Sarah Teasdale (she dropped the 'h' when she first published her poetry) was born in St. Louis, Missouri on August 8, 1884, the youngest child of John Warren Teasdale and Mary Elizabeth Willard Teasdale. Her parents were already into middle age by the time of her birth, and very socially prominent in St. Louis society. Sarah was educated at home until she was nine years of age. After that she received her education at girl's schools graduating from Hosmer Hall in 1903. Although she learned to hide her feelings Sara was very analytical about her emotions and responses which later would surface in her poetry. Her parents pampered and sheltered her, making her rest whenever a stressful situation, concerning her, arose at home. Until her late twenties Sara lived at home, with brief travels within the U.S. and to Europe.
As her writing style improved, her poetry grew from child-like verses to the adult exploration of emotional life. Sara's poetry came from her emotions. Sara's first published poem appeared in the St. Louis weekly "Reedy's Mirror" in May 1907. Like other female poets of the nineteenth century (Dickinson, Rossetti, etc.) she used reclusiveness as a means of healing whenever her many illnesses and marriage demanded too much of her.
Love was the central theme of Sara's poetry although she had little or no experience with love affairs. Romance was an important part of her life as Sara first entertained thoughts of suicide in 1913 when a relationship she had counted on failed to succeed. This is probably due to the fact that she judged herself as a reflection of her father, and whenever a man rejecter her, her confidence would take a nose-dive.
Sara eventually married Ernst Filsinger in order to free herself from her family's oppressiveness, and, in 1918, she won the Columbia University Poetry Society Prize (forerunner of the Pulitzer Prize for poetry). However, it was not a happy marriage as Sara had an abortion after deciding that she would be unable to have a career at the same time as motherhood. In 1929, the marriage ended in divorce. Sara's later life was spent as a semi-invalid due to her suffering a deep depression and a chronic illness as a response to stress. She committed suicide in 1933.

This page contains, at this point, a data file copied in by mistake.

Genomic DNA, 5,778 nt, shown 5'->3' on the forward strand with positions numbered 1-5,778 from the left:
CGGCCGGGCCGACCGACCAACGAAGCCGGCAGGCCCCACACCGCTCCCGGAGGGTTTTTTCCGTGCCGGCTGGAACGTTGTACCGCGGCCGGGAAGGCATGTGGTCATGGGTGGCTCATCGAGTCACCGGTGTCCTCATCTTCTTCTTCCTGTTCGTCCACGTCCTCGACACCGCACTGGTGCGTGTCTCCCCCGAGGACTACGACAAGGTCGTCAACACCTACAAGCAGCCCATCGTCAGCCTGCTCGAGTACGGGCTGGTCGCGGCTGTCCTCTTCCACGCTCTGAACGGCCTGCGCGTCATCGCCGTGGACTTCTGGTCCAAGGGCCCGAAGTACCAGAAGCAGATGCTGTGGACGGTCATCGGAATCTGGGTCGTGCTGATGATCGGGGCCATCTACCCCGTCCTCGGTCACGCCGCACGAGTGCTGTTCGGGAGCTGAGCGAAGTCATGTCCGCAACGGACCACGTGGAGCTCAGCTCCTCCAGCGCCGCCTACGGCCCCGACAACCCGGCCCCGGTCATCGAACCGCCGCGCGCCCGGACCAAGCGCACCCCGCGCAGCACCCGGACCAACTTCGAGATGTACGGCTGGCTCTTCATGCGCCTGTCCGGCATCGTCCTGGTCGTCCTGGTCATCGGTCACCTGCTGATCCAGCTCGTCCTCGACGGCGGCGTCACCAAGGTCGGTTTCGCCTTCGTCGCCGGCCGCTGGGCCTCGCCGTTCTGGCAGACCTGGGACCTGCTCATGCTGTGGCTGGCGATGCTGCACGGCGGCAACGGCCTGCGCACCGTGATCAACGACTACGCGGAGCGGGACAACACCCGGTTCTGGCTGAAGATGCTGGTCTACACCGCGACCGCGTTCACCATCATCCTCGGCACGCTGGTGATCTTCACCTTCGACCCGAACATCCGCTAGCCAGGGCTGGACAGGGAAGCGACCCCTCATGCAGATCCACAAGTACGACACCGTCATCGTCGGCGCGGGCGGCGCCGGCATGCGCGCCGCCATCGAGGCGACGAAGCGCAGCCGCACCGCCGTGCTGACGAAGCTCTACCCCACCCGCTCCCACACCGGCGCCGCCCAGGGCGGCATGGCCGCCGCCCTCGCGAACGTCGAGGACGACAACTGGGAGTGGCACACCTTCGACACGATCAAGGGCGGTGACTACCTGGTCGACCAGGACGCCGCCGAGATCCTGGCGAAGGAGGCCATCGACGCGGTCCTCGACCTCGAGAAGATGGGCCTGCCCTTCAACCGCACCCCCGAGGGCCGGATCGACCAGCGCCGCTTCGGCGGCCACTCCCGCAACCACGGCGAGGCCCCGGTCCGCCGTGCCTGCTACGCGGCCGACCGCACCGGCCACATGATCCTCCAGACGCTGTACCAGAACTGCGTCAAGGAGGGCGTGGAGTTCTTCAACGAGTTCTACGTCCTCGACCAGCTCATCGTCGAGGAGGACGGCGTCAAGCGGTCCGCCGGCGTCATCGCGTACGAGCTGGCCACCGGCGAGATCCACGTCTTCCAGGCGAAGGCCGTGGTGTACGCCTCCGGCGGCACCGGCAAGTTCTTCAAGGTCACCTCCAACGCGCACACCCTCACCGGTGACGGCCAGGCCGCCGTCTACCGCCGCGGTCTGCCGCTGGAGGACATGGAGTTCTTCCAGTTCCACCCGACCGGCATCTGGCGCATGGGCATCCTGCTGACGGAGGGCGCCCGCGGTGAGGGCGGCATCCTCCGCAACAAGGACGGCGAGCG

List of Works
1907 - Sonnets to Duse and Other Poems
1911 - Helen of Troy and Other Poems
1915 - Rivers to the Sea
1917 - Love Songs and The Answering Voice; One Hundred Love Lyrics by Women
1920 - Flame and Shadow
1922 - Rainbow Gold; Poems Old and New Selected for Girls and Boys by Sara Teasdale
1926 - Dark of the Moon
1930 - Stars To-Night, Verses Old and New for Boys and Girls
1932 - A Country House
1933 - Strange Victory
1937 - The Collected Poems of Sara Teasdale
Sara Teasdale's Poetry
The roofs are shining from the rain,
The sparrows twitter as they fly
And with a windy April grace
The little clouds go by
Yet the back-yards are bare and brown
With only one unchanging tree-
I could not be so sure of Spring
Save that it sings in me.
Life has loveliness to sell,
All beautiful and splendid things,
Blue waves whitened on a cliff,
Soaring fire that sways and sings,
And children's faces looking up
Holding wonder like a cup.
Life had loveliness to sell.
Music like a curve of gold,
Scent of pine trees in the rain,
Eyes that love you, arms that hold
And for your spirit's still delight,
Holy thoughts that star the night.
Spend all you have for loveliness,
Buy it and never count the cost;
For one white singing hour of peace
Count many a year of strife well lost,
And for a breath of ecstasy
Give all you have been, or could be.